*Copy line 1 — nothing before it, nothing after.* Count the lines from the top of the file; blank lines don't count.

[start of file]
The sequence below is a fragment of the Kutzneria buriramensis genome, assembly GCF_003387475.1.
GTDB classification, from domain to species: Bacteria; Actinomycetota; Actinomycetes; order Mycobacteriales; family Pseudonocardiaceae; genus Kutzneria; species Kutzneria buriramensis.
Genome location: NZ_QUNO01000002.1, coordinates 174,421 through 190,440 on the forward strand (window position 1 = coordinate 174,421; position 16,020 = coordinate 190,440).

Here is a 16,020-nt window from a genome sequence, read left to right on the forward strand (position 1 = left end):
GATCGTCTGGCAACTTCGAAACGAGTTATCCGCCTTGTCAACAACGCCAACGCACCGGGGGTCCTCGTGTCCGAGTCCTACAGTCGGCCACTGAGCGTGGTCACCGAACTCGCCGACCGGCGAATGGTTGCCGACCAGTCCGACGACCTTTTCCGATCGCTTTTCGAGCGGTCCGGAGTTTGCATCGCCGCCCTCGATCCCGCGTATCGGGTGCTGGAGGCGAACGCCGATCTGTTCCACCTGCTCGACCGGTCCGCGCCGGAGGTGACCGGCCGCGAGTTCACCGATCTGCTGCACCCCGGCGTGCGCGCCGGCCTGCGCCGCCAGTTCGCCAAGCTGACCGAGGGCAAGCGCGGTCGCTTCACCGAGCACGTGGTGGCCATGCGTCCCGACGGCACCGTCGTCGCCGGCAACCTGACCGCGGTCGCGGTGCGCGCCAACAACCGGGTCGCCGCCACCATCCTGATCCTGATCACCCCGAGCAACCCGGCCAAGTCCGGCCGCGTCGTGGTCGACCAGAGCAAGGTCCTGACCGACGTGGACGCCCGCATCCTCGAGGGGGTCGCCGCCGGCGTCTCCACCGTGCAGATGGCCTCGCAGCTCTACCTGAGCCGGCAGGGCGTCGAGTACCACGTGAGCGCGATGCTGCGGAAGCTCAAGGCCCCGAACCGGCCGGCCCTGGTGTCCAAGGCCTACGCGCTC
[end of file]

The sequence below is a fragment of the Kutzneria buriramensis genome, assembly GCF_003387475.1.